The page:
Sometimes, it amazes me whats possible fully utilizing WSGI middleware in an application stack. While it likely isn’t something totally unique to the framework, the relative ease with which it can be done still sometimes gets me to grin.
Tonight, a Pylons user on the IRC channel (irc.freenode.net, #pylons) asked if it was possible to get a URL laid out so that /s/SOMETHING would map into their ‘s’ controller, with the second part passed in as a variable. That alone is pretty easy, however the additional requirement was that the controller action would change depending on the user’s “type”.
There’s two ways to deal with this, the first of which is the only possible way in many frameworks. Have every request to the URL map to a single function, and in that function load up the session and call the appropriate function to handle the request based on their user type. This way works fine in Pylons too, but thanks to Routes and WSGI middleware we have another option.
Routes has a lot of capabilities to it, there’s been numerous additions to the Python implementation that the Rails version is not capable of. One of them is the ability to alter the resulting URL match dictionary in various conditional functions. To toggle the controller action used, we’ll be using the ability to pass in a function to Routes conditions that can alter the resulting match.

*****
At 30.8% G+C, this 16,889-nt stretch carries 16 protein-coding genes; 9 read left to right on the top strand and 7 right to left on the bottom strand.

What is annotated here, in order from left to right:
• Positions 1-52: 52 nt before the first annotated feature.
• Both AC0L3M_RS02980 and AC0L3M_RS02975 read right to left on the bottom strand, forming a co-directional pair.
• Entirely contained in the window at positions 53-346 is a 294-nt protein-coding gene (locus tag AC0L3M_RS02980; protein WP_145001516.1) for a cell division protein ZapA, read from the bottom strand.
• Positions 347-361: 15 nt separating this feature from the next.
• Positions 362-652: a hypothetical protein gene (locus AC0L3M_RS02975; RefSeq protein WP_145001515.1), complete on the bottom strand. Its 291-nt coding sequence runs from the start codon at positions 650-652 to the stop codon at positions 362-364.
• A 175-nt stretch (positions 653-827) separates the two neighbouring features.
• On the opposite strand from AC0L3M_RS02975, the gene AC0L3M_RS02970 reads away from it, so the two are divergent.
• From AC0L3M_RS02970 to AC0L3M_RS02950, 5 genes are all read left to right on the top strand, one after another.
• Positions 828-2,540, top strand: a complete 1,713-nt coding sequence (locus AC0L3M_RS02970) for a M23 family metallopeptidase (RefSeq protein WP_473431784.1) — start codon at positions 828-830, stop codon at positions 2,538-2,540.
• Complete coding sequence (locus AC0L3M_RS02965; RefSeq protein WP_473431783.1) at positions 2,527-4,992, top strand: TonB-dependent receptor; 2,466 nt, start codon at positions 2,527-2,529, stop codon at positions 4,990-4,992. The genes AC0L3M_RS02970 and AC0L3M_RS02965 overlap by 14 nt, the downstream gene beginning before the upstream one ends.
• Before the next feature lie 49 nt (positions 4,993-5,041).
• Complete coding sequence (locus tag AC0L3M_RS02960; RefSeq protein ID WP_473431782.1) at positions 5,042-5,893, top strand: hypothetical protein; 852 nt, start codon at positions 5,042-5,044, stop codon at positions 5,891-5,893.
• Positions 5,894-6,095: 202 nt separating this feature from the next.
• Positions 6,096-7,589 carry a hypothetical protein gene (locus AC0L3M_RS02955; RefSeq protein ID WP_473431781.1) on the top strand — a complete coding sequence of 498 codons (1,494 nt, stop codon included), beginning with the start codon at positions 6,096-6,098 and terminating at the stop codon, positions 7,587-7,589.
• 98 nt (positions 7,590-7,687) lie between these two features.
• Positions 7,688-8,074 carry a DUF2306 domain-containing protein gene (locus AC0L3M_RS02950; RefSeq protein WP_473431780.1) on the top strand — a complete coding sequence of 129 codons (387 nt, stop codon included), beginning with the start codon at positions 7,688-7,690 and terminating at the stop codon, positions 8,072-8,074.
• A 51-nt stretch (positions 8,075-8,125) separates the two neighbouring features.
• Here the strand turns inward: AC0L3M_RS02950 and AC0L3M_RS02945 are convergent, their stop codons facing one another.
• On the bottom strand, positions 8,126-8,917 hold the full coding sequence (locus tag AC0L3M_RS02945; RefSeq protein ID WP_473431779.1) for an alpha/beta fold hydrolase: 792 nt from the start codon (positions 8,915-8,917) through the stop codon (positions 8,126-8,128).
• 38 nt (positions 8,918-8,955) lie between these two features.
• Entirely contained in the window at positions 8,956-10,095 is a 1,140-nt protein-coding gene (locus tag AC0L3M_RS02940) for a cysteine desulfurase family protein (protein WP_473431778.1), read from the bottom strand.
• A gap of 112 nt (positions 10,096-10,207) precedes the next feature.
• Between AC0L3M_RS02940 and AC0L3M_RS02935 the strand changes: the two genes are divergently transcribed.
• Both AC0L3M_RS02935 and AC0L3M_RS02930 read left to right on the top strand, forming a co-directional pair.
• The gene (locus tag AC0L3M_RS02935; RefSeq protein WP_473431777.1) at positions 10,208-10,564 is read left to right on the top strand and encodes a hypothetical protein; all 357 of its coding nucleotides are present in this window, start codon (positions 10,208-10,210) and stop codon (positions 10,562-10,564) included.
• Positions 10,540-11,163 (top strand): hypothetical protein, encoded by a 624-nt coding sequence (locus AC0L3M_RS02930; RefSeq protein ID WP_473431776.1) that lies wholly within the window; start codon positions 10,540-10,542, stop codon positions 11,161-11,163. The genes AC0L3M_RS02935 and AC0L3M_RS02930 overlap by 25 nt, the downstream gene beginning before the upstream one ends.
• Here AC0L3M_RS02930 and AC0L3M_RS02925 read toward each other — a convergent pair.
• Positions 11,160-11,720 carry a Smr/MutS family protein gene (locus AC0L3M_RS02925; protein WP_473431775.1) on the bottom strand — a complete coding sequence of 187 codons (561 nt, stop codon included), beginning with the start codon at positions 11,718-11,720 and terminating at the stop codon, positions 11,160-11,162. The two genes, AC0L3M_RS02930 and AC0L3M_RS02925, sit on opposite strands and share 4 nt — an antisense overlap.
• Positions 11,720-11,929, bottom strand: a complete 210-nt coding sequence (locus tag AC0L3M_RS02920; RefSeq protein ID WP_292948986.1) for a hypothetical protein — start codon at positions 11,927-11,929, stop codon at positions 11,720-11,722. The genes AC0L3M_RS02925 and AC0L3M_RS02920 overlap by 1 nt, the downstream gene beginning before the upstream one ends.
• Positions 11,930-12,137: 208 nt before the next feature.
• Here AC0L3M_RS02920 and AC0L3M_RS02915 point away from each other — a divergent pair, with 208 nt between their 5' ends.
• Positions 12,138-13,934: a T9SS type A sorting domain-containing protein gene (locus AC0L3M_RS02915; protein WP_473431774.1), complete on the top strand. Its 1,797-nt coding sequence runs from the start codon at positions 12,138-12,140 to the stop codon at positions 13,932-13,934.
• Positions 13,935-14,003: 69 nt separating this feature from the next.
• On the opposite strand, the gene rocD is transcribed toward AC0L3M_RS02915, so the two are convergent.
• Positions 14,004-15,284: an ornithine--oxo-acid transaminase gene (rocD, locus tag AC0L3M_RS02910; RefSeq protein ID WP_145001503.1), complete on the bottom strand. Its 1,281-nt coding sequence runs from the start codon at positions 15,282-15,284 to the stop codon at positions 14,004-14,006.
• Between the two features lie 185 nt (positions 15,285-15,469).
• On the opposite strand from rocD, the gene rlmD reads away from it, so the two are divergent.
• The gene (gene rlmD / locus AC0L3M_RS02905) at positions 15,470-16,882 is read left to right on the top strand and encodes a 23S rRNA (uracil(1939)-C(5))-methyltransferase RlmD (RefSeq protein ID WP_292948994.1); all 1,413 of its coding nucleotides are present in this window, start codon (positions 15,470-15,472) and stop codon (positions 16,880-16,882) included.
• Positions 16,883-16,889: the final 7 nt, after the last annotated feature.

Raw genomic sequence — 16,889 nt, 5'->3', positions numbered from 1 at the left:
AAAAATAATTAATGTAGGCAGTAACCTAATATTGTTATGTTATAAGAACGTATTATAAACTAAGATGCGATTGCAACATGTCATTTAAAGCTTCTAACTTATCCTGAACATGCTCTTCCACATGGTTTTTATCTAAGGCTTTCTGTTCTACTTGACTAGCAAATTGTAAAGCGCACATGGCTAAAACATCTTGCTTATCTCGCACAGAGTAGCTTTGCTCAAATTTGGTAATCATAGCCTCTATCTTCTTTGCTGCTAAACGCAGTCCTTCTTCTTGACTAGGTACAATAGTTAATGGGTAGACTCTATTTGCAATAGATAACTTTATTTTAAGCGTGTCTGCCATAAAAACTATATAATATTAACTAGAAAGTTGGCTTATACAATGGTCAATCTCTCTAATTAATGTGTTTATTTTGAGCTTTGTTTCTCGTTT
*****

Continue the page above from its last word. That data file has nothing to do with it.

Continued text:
This condition checking function has full access to the WSGI environ so if you wanted to restrict a specific controller/action combination to people referred from Slashdot, no problem! You can carefully fine-tune the conditions required for dispatch at the same place you define your URL resolution.
Since Pylons uses Beaker for session handling via WSGI middleware, the session object will already be available when our Pylons app gets called. Beaker loads the user session into
environ['beaker.session']. Given this knowledge, we can write a conditional function for use with Routes like so:
def check_user(environ, result): session = environ['beaker.session'] user_type = session.get('type') if not user_type: result['action'] = 'index' elif user_type == 'admin': result['action'] = 'view_action' else: result['action'] = 'not_logged_in' return True map.connect('s/:domain', controller='s', conditions=dict(function=check_user))
Viola! Now Routes will run the function provided to see if it returns
True before accepting that as a valid match. In the process, the action used will be set as desired. I’ve always thought a good sign something is well designed is when people can use it in ways you didn’t originally anticipate. If that’s the criteria, I think Routes succeeds and then some.
Disclaimer: Yes, I wrote Routes, and a good chunk of Beaker and Pylons, so I might be biased and tooting my own horn. :)